showers could evolve as well through the day Thursday.

A reinforcing shot of colder air will move in behind a cold dry
front Friday, only to be followed by high pressure from the Midwest
U.S.

&&

.AVIATION /02Z SATURDAY THROUGH WEDNESDAY/...
The region will remain in the warm sector of a low pressure
system passing to the northwest tonight.

Clouds will increase tonight. Areas of low stratus and possibly
some patchy fog will develop overnight and persist into
Saturday morning. MVFR/IFR conditions likely. Strong cold front
will cross the area on Saturday, likely reaching the metros
during the afternoon. Thin line of gusty showers/embedded
thunderstorms likely (brief IFR possible) , followed by a
several hour period of potential 30+ kt westerly gusts. Winds
will subside through Sunday as high pressure builds in from the
west.

There is the potential for periods of MVFR conditions Monday
through Wednesday with chances of rain showers. Winds will be
generally out of the southwest.

&&

.MARINE...
Southerly flow 10-15 kt tonight with high pressure offshore and
low pressure moving toward Great Lakes. There may be a few
localized gusts to 20 knots this afternoon, mainly along the
shorelines. Areas of fog possible tonight and into Saturday
morning.

A Small Craft Advisory goes into effect at 10am Saturday for
increasing southerly flow ahead of an approaching cold front.
The front will bring a dramatic change in conditions during the
late afternoon to early evening. Line of gusty showers/possible
thunderstorms will mark sharp wind shift to west. There is
potential for strong to severe thunderstorms, so stay weather
aware if out on the waters tomorrow. Behind the front, gale
conditions are expected, and a gale warning is in effect. Winds
slowly taper into Sunday morning, although SCA likely continues
a good portion of Sunday. There should be a lull Sunday night
with high pressure moving across the area.

Periods of SCA conditions are possible in the Monday to
Wednesday timeframe with southerly winds ahead of an approaching
low pressure system.

&&

.CLIMATE...
Record high maximum temperatures for February 24 and 25:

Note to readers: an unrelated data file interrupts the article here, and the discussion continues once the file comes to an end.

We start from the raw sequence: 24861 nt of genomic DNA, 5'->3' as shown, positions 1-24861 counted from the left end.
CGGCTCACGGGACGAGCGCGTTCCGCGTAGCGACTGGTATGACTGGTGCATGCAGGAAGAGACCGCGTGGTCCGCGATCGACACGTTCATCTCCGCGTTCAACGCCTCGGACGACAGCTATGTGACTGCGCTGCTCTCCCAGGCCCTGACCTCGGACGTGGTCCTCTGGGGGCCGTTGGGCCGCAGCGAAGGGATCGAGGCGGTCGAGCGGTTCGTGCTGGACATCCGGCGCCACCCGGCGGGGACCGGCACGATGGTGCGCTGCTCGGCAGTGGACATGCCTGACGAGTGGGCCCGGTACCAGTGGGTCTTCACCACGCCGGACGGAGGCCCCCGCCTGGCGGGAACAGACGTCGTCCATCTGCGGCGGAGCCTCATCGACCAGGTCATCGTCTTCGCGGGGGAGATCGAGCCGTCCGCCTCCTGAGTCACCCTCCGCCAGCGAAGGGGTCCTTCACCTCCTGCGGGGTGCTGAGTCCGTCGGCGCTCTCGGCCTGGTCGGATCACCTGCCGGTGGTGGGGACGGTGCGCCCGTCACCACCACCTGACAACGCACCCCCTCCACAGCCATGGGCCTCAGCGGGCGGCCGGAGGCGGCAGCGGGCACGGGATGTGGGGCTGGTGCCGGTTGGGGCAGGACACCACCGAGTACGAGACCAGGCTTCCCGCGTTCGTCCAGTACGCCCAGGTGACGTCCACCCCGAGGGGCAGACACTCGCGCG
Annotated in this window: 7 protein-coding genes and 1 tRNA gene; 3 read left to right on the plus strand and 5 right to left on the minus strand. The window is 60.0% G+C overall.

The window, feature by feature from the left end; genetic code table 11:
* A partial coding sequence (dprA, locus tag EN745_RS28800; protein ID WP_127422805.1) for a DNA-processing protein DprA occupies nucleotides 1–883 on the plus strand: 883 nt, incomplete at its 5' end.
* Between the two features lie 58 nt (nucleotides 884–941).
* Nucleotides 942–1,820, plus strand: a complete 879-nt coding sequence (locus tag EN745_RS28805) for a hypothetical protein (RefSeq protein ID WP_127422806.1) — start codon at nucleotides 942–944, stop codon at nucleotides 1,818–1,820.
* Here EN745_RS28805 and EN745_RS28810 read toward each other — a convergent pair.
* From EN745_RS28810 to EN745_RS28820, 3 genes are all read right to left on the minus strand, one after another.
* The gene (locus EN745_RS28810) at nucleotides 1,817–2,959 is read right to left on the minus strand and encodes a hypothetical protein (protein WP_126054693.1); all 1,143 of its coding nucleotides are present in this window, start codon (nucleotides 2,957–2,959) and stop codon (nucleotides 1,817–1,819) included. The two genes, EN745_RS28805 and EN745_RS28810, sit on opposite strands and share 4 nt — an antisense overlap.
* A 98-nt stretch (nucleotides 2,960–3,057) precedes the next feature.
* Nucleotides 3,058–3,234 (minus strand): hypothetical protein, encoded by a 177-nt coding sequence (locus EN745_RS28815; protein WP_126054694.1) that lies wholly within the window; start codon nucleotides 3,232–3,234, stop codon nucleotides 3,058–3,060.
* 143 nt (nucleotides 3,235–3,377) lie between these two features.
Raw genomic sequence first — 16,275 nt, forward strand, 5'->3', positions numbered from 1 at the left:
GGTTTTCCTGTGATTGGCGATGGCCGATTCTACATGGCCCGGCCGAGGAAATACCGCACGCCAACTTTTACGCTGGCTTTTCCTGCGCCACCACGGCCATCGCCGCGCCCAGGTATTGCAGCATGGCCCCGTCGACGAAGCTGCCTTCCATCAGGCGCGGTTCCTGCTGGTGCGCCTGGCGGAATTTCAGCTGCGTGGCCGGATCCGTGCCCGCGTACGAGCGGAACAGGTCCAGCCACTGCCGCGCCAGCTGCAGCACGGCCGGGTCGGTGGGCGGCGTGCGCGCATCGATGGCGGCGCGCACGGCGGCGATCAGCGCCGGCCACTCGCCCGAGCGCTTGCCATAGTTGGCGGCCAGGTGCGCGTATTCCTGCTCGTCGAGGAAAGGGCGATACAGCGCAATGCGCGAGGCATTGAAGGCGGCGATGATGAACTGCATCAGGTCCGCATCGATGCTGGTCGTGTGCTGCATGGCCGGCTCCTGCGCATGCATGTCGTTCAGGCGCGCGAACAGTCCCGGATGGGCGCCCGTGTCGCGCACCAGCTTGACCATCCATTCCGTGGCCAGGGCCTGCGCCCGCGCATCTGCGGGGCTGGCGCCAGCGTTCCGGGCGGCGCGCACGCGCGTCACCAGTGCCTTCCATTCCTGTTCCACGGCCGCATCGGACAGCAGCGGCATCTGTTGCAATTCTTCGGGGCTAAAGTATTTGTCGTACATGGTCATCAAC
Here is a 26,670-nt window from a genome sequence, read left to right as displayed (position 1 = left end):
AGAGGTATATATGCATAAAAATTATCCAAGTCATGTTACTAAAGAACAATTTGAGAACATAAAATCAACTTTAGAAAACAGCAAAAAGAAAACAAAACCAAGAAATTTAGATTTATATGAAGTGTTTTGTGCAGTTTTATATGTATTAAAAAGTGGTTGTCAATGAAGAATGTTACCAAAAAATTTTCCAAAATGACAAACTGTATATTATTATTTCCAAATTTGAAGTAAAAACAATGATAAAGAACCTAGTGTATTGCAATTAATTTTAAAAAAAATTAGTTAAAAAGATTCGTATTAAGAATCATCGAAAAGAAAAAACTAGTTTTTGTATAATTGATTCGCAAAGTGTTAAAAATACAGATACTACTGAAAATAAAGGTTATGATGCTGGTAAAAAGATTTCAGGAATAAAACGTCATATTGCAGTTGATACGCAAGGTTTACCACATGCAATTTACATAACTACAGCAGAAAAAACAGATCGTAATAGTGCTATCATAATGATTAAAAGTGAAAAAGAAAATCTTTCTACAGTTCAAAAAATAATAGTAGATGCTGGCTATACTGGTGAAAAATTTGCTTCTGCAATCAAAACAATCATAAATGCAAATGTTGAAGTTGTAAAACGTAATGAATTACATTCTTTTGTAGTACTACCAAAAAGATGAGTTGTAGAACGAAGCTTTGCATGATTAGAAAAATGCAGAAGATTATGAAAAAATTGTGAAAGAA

BWI 79F (1985), 83F (1930)
DCA 78F (1985), 84F (1930)
IAD 79F (1985), 79F (2000)

Record high minimum temperatures for February 24 and 25:
BWI 55F (1985), 52F (1930)
DCA 52F (1975), 54F (1891)
IAD 53F (1985), 47F (2000)

Warmest temperatures ever observed in February
BWI 83F (2/25/1930)
DCA 84F (2/25/1930)
IAD 79F (2/25/2000, 2/24/1985)

Warmest Februaries (average temperature)
   DCA           BWI           IAD
1. 46.9 (1976)   44.0 (1976)   42.1 (1990)
2. 45.2 (1990)   43.9 (1949)   41.1 (1976)
3. 44.7 (1997)   43.3 (1890)   41.0 (1998)
4. 44.3 (2012)   42.7 (1932)   40.9 (2012)
5. 43.9 (1949)   42.6 (1909)   40.5 (1997)

Feb 2017 (through the 23rd)
DCA: 46.3    BWI: 43.0    IAD: 43.6

Warmest Winters (Dec 1-Feb 28/29)
   DCA              BWI              IAD
1. 44.7 (1931-32)   45.3 (1931-32)   40.0 (2011-12)
2. 44.3 (1889-90)   44.4 (1889-90)   39.7 (2001-02)
3. 43.3 (2011-12)   42.4 (1948-49)   39.4 (1997-98)
4. 43.2 (2001-02)   41.9 (1949-50)   39.0 (2015-16)
5. 42.8 (1949-50)   41.3 (1879-80)   38.3 (1990-91)

Winter 2016-17 (through Feb 23)
DCA: 43.4    BWI: 40.1    IAD: 40.4

&&

.LWX WATCHES/WARNINGS/ADVISORIES...
DC...None.
MD...None.
VA...None.
WV...None.
MARINE...Small Craft Advisory from 10 AM to 2 PM EST Saturday for
     ANZ530>543.
     Small Craft Advisory from 1 AM to 6 AM EST Sunday for
     ANZ530>543.
     Gale Warning from 2 PM Saturday to 1 AM EST Sunday for
     ANZ530>543.

&&

$$
UPDATE...WOODY!
PREVIOUS...MJM/KLW/DFH/RCM